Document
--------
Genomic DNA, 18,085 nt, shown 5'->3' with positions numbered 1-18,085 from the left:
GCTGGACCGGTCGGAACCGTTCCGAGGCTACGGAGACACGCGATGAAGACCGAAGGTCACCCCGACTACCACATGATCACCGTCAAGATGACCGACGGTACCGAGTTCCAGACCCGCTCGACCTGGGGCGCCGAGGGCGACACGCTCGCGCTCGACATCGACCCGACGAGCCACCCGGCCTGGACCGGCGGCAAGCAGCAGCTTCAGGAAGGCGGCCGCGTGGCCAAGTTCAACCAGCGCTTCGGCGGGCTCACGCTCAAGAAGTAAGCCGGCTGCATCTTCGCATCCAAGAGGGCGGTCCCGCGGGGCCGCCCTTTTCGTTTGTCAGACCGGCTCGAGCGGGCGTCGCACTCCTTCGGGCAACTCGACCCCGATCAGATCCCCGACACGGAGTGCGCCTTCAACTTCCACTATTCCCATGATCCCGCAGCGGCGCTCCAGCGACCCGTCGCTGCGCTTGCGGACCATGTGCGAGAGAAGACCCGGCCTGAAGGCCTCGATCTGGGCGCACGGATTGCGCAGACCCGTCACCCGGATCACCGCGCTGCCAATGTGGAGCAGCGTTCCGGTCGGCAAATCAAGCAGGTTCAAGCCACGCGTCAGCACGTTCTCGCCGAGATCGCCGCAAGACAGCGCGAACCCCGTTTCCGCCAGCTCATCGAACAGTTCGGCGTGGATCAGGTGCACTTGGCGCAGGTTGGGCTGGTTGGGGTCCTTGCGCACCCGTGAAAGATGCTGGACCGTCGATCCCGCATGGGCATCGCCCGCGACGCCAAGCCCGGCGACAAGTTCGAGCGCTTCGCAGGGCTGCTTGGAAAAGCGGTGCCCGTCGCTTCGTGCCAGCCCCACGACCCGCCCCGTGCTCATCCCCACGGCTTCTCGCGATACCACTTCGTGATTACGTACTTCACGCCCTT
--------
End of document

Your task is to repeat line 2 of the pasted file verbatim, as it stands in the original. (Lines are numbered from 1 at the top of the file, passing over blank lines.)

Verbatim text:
GCTGGACCGGTCGGAACCGTTCCGAGGCTACGGAGACACGCGATGAAGACCGAAGGTCACCCCGACTACCACATGATCACCGTCAAGATGACCGACGGTACCGAGTTCCAGACCCGCTCGACCTGGGGCGCCGAGGGCGACACGCTCGCGCTCGACATCGACCCGACGAGCCACCCGGCCTGGACCGGCGGCAAGCAGCAGCTTCAGGAAGGCGGCCGCGTGGCCAAGTTCAACCAGCGCTTCGGCGGGCTCACGCTCAAGAAGTAAGCCGGCTGCATCTTCGCATCCAAGAGGGCGGTCCCGCGGGGCCGCCCTTTTCGTTTGTCAGACCGGCTCGAGCGGGCGTCGCACTCCTTCGGGCAACTCGACCCCGATCAGATCCCCGACACGGAGTGCGCCTTCAACTTCCACTATTCCCATGATCCCGCAGCGGCGCTCCAGCGACCCGTCGCTGCGCTTGCGGACCATGTGCGAGAGAAGACCCGGCCTGAAGGCCTCGATCTGGGCGCACGGATTGCGCAGACCCGTCACCCGGATCACCGCGCTGCCAATGTGGAGCAGCGTTCCGGTCGGCAAATCAAGCAGGTTCAAGCCACGCGTCAGCACGTTCTCGCCGAGATCGCCGCAAGACAGCGCGAACCCCGTTTCCGCCAGCTCATCGAACAGTTCGGCGTGGATCAGGTGCACTTGGCGCAGGTTGGGCTGGTTGGGGTCCTTGCGCACCCGTGAAAGATGCTGGACCGTCGATCCCGCATGGGCATCGCCCGCGACGCCAAGCCCGGCGACAAGTTCGAGCGCTTCGCAGGGCTGCTTGGAAAAGCGGTGCCCGTCGCTTCGTGCCAGCCCCACGACCCGCCCCGTGCTCATCCCCACGGCTTCTCGCGATACCACTTCGTGATTACGTACTTCACGCCCTT